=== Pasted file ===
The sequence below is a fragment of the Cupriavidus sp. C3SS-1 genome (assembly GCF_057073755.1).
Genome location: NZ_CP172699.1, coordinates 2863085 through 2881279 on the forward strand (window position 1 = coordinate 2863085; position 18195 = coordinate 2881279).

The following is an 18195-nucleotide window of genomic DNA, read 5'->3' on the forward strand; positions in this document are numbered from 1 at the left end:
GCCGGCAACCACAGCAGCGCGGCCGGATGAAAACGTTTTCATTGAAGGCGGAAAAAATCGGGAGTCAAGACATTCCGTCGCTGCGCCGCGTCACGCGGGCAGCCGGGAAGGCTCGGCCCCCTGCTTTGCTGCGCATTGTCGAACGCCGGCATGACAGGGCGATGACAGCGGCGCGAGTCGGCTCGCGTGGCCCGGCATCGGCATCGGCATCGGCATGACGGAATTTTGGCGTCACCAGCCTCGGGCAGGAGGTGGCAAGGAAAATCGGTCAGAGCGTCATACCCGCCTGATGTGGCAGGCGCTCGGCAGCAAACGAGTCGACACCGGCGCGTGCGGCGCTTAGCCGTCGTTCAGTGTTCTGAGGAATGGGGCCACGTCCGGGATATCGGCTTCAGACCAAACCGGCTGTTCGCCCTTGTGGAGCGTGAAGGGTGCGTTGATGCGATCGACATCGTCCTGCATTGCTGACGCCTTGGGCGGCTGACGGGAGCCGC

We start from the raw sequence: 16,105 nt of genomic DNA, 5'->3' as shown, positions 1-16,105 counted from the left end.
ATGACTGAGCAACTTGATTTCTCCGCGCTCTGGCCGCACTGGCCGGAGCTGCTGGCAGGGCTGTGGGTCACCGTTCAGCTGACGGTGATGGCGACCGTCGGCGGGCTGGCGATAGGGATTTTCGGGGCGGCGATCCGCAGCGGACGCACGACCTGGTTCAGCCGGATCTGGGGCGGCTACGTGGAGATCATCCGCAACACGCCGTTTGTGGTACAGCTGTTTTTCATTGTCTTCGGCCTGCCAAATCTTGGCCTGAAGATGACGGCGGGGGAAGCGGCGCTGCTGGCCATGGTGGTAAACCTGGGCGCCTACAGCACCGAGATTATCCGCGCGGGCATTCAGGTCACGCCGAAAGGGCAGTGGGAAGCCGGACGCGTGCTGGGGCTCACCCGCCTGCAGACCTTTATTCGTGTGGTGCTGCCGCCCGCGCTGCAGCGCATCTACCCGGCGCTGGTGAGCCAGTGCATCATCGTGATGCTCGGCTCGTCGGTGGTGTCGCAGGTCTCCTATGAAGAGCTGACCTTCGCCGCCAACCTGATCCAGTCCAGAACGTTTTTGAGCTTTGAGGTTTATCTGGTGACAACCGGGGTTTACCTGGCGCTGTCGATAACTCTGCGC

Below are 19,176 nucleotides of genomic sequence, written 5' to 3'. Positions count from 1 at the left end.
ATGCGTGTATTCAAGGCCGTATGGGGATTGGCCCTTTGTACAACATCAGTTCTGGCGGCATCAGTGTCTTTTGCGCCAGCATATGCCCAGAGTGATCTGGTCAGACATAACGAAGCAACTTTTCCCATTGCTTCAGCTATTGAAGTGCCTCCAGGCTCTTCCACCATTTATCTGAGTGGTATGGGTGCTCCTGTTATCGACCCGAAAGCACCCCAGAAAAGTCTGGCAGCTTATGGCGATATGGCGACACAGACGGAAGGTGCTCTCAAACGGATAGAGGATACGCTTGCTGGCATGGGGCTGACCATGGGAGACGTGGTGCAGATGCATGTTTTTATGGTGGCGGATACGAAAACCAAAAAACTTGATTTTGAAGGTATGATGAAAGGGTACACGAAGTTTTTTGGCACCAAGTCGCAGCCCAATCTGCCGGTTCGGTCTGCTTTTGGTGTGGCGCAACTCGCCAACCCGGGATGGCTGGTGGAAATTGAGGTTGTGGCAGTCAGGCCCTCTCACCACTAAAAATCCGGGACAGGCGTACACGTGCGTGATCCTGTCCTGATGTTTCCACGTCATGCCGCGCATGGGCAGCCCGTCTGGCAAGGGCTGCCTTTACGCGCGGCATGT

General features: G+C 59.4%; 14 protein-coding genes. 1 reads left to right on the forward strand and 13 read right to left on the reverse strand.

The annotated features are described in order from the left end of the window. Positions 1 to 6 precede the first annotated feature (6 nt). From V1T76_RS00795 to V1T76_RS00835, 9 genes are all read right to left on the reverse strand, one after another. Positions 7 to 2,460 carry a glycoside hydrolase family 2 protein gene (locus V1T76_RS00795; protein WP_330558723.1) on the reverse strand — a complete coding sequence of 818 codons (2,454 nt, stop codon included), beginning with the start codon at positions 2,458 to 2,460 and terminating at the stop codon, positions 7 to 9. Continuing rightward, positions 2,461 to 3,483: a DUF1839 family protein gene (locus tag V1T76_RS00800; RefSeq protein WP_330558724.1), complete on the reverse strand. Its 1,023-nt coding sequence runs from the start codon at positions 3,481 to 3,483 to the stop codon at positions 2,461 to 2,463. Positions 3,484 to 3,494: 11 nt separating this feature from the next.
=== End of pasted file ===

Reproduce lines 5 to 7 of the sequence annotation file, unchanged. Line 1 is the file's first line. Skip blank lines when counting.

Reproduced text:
We start from the raw sequence: 16,105 nt of genomic DNA, 5'->3' as shown, positions 1-16,105 counted from the left end.
ATGACTGAGCAACTTGATTTCTCCGCGCTCTGGCCGCACTGGCCGGAGCTGCTGGCAGGGCTGTGGGTCACCGTTCAGCTGACGGTGATGGCGACCGTCGGCGGGCTGGCGATAGGGATTTTCGGGGCGGCGATCCGCAGCGGACGCACGACCTGGTTCAGCCGGATCTGGGGCGGCTACGTGGAGATCATCCGCAACACGCCGTTTGTGGTACAGCTGTTTTTCATTGTCTTCGGCCTGCCAAATCTTGGCCTGAAGATGACGGCGGGGGAAGCGGCGCTGCTGGCCATGGTGGTAAACCTGGGCGCCTACAGCACCGAGATTATCCGCGCGGGCATTCAGGTCACGCCGAAAGGGCAGTGGGAAGCCGGACGCGTGCTGGGGCTCACCCGCCTGCAGACCTTTATTCGTGTGGTGCTGCCGCCCGCGCTGCAGCGCATCTACCCGGCGCTGGTGAGCCAGTGCATCATCGTGATGCTCGGCTCGTCGGTGGTGTCGCAGGTCTCCTATGAAGAGCTGACCTTCGCCGCCAACCTGATCCAGTCCAGAACGTTTTTGAGCTTTGAGGTTTATCTGGTGACAACCGGGGTTTACCTGGCGCTGTCGATAACTCTGCGC

Below are 19,176 nucleotides of genomic sequence, written 5' to 3'. Positions count from 1 at the left end.